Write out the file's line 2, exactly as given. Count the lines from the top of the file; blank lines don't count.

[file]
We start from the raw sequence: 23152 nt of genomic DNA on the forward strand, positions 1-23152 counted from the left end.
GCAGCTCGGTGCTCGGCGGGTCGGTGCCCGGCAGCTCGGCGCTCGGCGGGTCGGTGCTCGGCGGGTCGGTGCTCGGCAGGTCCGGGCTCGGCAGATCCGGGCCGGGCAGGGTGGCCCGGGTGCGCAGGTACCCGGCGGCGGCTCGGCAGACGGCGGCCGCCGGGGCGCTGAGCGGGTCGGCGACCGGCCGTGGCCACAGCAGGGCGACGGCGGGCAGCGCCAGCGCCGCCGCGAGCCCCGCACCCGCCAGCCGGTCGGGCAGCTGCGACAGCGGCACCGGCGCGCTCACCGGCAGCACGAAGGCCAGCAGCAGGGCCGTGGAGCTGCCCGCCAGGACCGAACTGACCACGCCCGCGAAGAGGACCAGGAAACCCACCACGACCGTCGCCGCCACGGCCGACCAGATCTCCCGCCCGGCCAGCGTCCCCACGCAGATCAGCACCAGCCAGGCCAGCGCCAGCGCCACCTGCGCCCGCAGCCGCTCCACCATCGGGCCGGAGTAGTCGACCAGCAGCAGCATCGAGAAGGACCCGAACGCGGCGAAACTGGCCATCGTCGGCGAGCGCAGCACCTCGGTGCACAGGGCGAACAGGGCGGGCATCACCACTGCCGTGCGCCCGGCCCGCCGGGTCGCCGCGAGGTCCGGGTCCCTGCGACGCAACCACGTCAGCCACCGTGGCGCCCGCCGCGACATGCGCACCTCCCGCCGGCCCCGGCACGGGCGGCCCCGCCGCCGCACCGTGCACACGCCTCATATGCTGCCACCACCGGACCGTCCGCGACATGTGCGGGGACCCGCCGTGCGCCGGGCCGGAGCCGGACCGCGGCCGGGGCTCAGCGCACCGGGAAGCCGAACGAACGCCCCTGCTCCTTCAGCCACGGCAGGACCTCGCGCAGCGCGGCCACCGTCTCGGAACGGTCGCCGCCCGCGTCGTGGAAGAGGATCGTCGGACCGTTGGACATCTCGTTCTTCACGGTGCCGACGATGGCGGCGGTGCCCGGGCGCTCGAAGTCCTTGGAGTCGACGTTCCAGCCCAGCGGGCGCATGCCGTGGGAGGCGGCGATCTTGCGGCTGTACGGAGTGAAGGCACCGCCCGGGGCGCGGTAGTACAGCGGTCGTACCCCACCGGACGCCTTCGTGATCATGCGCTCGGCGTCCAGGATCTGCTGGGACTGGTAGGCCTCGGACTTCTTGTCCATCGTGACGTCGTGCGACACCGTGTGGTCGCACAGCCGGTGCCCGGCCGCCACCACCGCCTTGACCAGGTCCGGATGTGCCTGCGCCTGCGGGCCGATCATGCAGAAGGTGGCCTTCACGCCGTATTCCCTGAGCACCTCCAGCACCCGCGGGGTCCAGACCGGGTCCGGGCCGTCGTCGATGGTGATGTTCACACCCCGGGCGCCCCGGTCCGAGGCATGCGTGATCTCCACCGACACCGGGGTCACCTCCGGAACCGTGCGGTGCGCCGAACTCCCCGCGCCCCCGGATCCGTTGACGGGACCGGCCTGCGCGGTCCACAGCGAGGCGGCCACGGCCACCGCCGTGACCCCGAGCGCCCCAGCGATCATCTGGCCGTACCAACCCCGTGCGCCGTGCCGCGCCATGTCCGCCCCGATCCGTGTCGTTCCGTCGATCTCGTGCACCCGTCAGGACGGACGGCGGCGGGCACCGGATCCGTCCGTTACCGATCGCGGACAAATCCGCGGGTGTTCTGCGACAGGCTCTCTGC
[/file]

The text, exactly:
GCAGCTCGGTGCTCGGCGGGTCGGTGCCCGGCAGCTCGGCGCTCGGCGGGTCGGTGCTCGGCGGGTCGGTGCTCGGCAGGTCCGGGCTCGGCAGATCCGGGCCGGGCAGGGTGGCCCGGGTGCGCAGGTACCCGGCGGCGGCTCGGCAGACGGCGGCCGCCGGGGCGCTGAGCGGGTCGGCGACCGGCCGTGGCCACAGCAGGGCGACGGCGGGCAGCGCCAGCGCCGCCGCGAGCCCCGCACCCGCCAGCCGGTCGGGCAGCTGCGACAGCGGCACCGGCGCGCTCACCGGCAGCACGAAGGCCAGCAGCAGGGCCGTGGAGCTGCCCGCCAGGACCGAACTGACCACGCCCGCGAAGAGGACCAGGAAACCCACCACGACCGTCGCCGCCACGGCCGACCAGATCTCCCGCCCGGCCAGCGTCCCCACGCAGATCAGCACCAGCCAGGCCAGCGCCAGCGCCACCTGCGCCCGCAGCCGCTCCACCATCGGGCCGGAGTAGTCGACCAGCAGCAGCATCGAGAAGGACCCGAACGCGGCGAAACTGGCCATCGTCGGCGAGCGCAGCACCTCGGTGCACAGGGCGAACAGGGCGGGCATCACCACTGCCGTGCGCCCGGCCCGCCGGGTCGCCGCGAGGTCCGGGTCCCTGCGACGCAACCACGTCAGCCACCGTGGCGCCCGCCGCGACATGCGCACCTCCCGCCGGCCCCGGCACGGGCGGCCCCGCCGCCGCACCGTGCACACGCCTCATATGCTGCCACCACCGGACCGTCCGCGACATGTGCGGGGACCCGCCGTGCGCCGGGCCGGAGCCGGACCGCGGCCGGGGCTCAGCGCACCGGGAAGCCGAACGAACGCCCCTGCTCCTTCAGCCACGGCAGGACCTCGCGCAGCGCGGCCACCGTCTCGGAACGGTCGCCGCCCGCGTCGTGGAAGAGGATCGTCGGACCGTTGGACATCTCGTTCTTCACGGTGCCGACGATGGCGGCGGTGCCCGGGCGCTCGAAGTCCTTGGAGTCGACGTTCCAGCCCAGCGGGCGCATGCCGTGGGAGGCGGCGATCTTGCGGCTGTACGGAGTGAAGGCACCGCCCGGGGCGCGGTAGTACAGCGGTCGTACCCCACCGGACGCCTTCGTGATCATGCGCTCGGCGTCCAGGATCTGCTGGGACTGGTAGGCCTCGGACTTCTTGTCCATCGTGACGTCGTGCGACACCGTGTGGTCGCACAGCCGGTGCCCGGCCGCCACCACCGCCTTGACCAGGTCCGGATGTGCCTGCGCCTGCGGGCCGATCATGCAGAAGGTGGCCTTCACGCCGTATTCCCTGAGCACCTCCAGCACCCGCGGGGTCCAGACCGGGTCCGGGCCGTCGTCGATGGTGATGTTCACACCCCGGGCGCCCCGGTCCGAGGCATGCGTGATCTCCACCGACACCGGGGTCACCTCCGGAACCGTGCGGTGCGCCGAACTCCCCGCGCCCCCGGATCCGTTGACGGGACCGGCCTGCGCGGTCCACAGCGAGGCGGCCACGGCCACCGCCGTGACCCCGAGCGCCCCAGCGATCATCTGGCCGTACCAACCCCGTGCGCCGTGCCGCGCCATGTCCGCCCCGATCCGTGTCGTTCCGTCGATCTCGTGCACCCGTCAGGACGGACGGCGGCGGGCACCGGATCCGTCCGTTACCGATCGCGGACAAATCCGCGGGTGTTCTGCGACAGGCTCTCTGC